scene here - http://www.youtube.com/watch?v=05mD6g8DfB4

http://throughthegiftshop.tumblr.com/

_________________________________________________________________

Frank Thomas’ animation of Bambi and Thumper on the ice is probably my favourite. The scene doesn’t move the story along in a big way, but it’s a greatly entertaining bit of character animation, and it’s so convincingly alive. It really makes me feel like I’m watching something genuinely precious and special. It’s a pretty impressive accomplishment too - You’ve got both characters rotating in perspective over the ice, with the motion of sliding on the ice, AND with their personalities.

http://marcanimation.tumblr.com/

_________________________________________________________________

I was glad to see though that the answers weren’t exclusively Disney. There’s lots of good work from other studios out there.

_________________________________________________________________

I don’t think I can ever answer that question (What is your favorite piece of animation). There are so many that are close to my heart. Disney is my childhood, Ghibli always sparks my imagination and reminds me what it is to be a kid, and Korra is instrumental to me finally deciding to go into animation. I appreciate any piece of animation that reflects the heart and soul of its animators (writers, cast…). It’s all in the story and the movement, and the -life- that’s in the characters.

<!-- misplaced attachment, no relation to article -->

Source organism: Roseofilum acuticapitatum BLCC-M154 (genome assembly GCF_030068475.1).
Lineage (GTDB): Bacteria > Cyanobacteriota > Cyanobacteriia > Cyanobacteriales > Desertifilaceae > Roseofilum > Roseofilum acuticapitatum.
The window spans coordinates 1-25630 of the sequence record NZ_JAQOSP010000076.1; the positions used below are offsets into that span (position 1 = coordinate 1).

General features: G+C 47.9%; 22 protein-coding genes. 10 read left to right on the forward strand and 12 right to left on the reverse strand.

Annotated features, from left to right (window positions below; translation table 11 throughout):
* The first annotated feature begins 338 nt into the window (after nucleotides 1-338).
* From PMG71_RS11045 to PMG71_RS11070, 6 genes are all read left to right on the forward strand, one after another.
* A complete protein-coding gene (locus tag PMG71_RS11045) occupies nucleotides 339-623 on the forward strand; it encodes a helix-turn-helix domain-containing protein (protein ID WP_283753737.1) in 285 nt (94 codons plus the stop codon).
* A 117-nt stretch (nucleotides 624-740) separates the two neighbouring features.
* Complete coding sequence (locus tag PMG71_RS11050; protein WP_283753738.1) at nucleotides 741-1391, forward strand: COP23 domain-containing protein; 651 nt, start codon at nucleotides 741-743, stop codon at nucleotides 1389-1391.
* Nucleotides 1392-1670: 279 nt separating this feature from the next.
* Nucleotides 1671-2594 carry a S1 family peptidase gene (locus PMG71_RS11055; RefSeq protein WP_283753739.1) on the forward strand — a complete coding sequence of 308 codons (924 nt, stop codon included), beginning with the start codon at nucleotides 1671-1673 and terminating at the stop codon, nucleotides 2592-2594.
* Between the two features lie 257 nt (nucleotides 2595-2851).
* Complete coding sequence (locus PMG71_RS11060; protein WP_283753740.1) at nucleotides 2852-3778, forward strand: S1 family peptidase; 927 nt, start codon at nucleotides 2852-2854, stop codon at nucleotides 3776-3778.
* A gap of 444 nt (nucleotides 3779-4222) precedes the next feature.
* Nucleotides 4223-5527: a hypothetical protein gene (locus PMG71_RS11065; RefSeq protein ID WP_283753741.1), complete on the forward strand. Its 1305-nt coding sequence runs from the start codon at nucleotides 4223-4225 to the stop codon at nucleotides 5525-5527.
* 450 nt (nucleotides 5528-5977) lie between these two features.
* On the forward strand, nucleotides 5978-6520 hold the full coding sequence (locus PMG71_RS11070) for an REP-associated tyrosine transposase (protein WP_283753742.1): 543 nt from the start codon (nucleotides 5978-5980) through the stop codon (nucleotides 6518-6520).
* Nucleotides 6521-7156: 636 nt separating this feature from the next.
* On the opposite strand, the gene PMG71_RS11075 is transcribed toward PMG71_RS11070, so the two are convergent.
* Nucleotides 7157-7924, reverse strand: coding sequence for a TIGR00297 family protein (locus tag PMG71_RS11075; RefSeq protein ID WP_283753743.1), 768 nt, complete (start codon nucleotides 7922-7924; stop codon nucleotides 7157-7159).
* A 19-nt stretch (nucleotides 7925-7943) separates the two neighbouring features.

http://spacesouvenir.tumblr.com/

_________________________________________________________________

For me, the piece of animation that blew my mind was The Thief and the Cobbler. Nothing tops it.

http://arswiss.tumblr.com/

_________________________________________________________________ 

http://www.youtube.com/watch?v=FEeNDRboMM8&t=1m20s

This is without a doubt my favorite scene out of all the animation I’ve watched. The perfectly nuanced character animation delivers exceptionally realistic, weighted movement, without the stiff awkwardness of rotoscope. It’s not cloying or excessive, but rather it’s rich and expressive.

(The movie itself isn’t all that great, and falls off in the end — but this scene alone still makes me consider the film one of my favorites from Japan.)

- glasspanda@gmail.com

_________________________________________________________________

Even films plagued with production difficulties or story problems can have nuggets of amazing animation. You can find it anywhere, so keep your eyes open!